Even in the age of Covid-19 there are employees, managers and business owners who must use air travel for work-related reasons.  There are also those who are compelled to travel for personal reasons such as family illness, funerals and other reasons.  Last there are those for whom choosing air travel is totally discretionary.  Irrespective of the reason for getting on an airplane, everyone who does so or is considering it is probably interested in the measures airlines are taking to make travelling as safe as possible.

Yesterday’s post reviewed some general airline reposes to the Covid-19 pandemic and included a short video outlining the efforts that Delta Air Lines is taking.  This post presents a video pertaining to the Covid-19 safety measures that United Airlines  is taking.

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Precautionary measures covered in the video include:

  • requiring the use of face masks,
  • boarding aircraft from the back to the front,
  • distributing sanitizing wipes at boarding,
  • when flights are 70% full or more (no blocking of seats), United sends an email offering passengers the  option to change flights without charge,
  • reducing or eliminating cabin service,
  • partnering with Clorox to develop proper cleaning procedures, and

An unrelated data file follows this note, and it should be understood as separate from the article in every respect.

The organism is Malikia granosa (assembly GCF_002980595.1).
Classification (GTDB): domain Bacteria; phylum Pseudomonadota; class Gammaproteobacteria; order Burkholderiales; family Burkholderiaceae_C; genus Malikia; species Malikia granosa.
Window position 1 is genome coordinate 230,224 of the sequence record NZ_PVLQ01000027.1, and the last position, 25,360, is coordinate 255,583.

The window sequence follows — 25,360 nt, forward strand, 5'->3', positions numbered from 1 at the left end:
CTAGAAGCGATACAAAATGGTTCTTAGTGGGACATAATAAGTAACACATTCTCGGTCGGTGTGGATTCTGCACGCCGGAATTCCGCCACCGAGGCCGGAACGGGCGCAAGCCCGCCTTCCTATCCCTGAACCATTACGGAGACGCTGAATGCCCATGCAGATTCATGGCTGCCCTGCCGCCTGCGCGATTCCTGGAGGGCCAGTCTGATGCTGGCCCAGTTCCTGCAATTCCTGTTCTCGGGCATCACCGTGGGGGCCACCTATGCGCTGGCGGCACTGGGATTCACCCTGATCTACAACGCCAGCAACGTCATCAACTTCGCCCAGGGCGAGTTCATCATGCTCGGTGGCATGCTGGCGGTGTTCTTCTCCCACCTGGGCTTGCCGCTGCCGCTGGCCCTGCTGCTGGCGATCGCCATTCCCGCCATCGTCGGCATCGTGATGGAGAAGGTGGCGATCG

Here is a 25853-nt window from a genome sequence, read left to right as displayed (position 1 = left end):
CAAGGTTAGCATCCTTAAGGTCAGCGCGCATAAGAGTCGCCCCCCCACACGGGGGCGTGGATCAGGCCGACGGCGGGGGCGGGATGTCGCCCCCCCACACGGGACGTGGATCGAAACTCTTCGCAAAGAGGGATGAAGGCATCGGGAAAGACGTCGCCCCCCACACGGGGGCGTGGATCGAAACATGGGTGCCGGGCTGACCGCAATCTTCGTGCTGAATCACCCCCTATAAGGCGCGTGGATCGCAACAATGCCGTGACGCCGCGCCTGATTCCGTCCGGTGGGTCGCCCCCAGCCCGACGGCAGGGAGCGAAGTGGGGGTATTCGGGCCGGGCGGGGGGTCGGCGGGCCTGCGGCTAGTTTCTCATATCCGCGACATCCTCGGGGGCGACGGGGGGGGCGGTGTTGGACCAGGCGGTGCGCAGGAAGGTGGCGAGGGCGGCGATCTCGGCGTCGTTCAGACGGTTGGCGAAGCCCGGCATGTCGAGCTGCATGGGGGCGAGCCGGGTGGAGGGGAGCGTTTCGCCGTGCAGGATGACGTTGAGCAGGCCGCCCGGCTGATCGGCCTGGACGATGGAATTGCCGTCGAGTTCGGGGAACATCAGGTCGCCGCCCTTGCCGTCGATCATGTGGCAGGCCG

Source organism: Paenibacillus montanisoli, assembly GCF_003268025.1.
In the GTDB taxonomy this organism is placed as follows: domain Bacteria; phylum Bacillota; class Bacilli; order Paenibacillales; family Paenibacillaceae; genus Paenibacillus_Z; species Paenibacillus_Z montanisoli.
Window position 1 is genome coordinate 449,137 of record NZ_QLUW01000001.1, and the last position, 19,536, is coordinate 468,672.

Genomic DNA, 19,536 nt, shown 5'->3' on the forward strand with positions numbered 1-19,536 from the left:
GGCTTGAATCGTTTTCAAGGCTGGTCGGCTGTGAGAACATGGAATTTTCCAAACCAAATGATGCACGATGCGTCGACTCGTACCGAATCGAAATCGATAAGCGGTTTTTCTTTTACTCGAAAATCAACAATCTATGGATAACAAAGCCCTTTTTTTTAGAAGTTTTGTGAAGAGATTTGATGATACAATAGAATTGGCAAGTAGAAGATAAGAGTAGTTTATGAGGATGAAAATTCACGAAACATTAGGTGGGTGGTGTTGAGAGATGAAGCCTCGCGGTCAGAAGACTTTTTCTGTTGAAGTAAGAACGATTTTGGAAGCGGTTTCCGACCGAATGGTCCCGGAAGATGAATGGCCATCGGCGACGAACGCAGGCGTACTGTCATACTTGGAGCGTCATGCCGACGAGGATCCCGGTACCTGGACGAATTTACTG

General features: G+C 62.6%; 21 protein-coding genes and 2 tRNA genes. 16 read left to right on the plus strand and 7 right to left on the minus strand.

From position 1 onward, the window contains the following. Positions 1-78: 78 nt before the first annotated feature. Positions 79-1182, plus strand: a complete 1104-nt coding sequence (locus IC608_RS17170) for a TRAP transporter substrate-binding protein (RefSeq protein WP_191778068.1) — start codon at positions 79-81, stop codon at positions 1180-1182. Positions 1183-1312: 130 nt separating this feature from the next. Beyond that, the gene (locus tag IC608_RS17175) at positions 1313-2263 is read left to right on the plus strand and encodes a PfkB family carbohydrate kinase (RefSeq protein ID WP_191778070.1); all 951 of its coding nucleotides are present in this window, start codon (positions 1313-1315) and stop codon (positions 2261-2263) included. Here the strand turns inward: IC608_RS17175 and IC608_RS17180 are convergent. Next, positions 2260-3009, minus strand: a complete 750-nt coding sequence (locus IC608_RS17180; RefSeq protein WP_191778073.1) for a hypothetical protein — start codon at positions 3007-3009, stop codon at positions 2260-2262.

• partnering with Cleveland Clinic to update these measures, if appropriate, to adapt to new information on Covid-19.

Final Thoughts

The biggest problem with United’s response is not limiting onboard capacity.  Offering changes without penalty 24 hours in advance is helpful but inadequate.  Passengers choose flights in part because of departure and arrival times.  Changing at the last minute disrupts plans especially if there is a connecting flight.  Furthermore, even if there are other flights that meet departure or arrival needs there is no guarantee they will be less full.

On the other hand, some might find the change policy useful to game the system.  Since flights at different times on the same day often have very different prices, one could choose the least expensive flight of the day in hopes that it will be or already is more than 70% full and then change to a more more expensive flight at a more preferable time on the same day.

One measure that few airlines or airports in the west have adopted is using temperature screens at check in or prior to boarding.  This an inexpensive way of preventing passengers who are actually sick from getting on a plane.  Many airports in Asia routinely require that  all passengers walk through devices that detect their temperature.  That should be a relatively easy measure to employ everywhere.